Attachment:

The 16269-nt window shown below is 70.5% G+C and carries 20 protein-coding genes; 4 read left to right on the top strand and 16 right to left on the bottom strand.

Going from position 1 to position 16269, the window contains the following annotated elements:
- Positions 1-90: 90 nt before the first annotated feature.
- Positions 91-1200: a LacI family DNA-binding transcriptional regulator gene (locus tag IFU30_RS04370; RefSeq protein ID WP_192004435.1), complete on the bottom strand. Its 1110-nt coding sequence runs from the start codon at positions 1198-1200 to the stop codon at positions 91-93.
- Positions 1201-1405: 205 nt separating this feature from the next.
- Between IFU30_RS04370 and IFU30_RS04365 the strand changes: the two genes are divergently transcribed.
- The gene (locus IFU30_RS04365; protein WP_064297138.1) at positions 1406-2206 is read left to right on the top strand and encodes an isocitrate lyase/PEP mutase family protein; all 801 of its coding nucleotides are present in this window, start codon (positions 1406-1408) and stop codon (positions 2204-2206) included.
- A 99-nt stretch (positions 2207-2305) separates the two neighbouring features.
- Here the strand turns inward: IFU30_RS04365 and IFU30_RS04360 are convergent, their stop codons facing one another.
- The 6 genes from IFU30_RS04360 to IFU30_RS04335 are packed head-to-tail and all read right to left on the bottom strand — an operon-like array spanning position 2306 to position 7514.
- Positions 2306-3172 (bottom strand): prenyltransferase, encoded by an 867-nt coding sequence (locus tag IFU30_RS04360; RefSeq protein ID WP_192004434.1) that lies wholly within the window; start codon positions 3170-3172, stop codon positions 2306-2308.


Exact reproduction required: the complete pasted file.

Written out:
The 16269-nt window shown below is 70.5% G+C and carries 20 protein-coding genes; 4 read left to right on the top strand and 16 right to left on the bottom strand.

Going from position 1 to position 16269, the window contains the following annotated elements:
- Positions 1-90: 90 nt before the first annotated feature.
- Positions 91-1200: a LacI family DNA-binding transcriptional regulator gene (locus tag IFU30_RS04370; RefSeq protein ID WP_192004435.1), complete on the bottom strand. Its 1110-nt coding sequence runs from the start codon at positions 1198-1200 to the stop codon at positions 91-93.
- Positions 1201-1405: 205 nt separating this feature from the next.
- Between IFU30_RS04370 and IFU30_RS04365 the strand changes: the two genes are divergently transcribed.
- The gene (locus IFU30_RS04365; protein WP_064297138.1) at positions 1406-2206 is read left to right on the top strand and encodes an isocitrate lyase/PEP mutase family protein; all 801 of its coding nucleotides are present in this window, start codon (positions 1406-1408) and stop codon (positions 2204-2206) included.
- A 99-nt stretch (positions 2207-2305) separates the two neighbouring features.
- Here the strand turns inward: IFU30_RS04365 and IFU30_RS04360 are convergent, their stop codons facing one another.
- The 6 genes from IFU30_RS04360 to IFU30_RS04335 are packed head-to-tail and all read right to left on the bottom strand — an operon-like array spanning position 2306 to position 7514.
- Positions 2306-3172 (bottom strand): prenyltransferase, encoded by an 867-nt coding sequence (locus tag IFU30_RS04360; RefSeq protein ID WP_192004434.1) that lies wholly within the window; start codon positions 3170-3172, stop codon positions 2306-2308.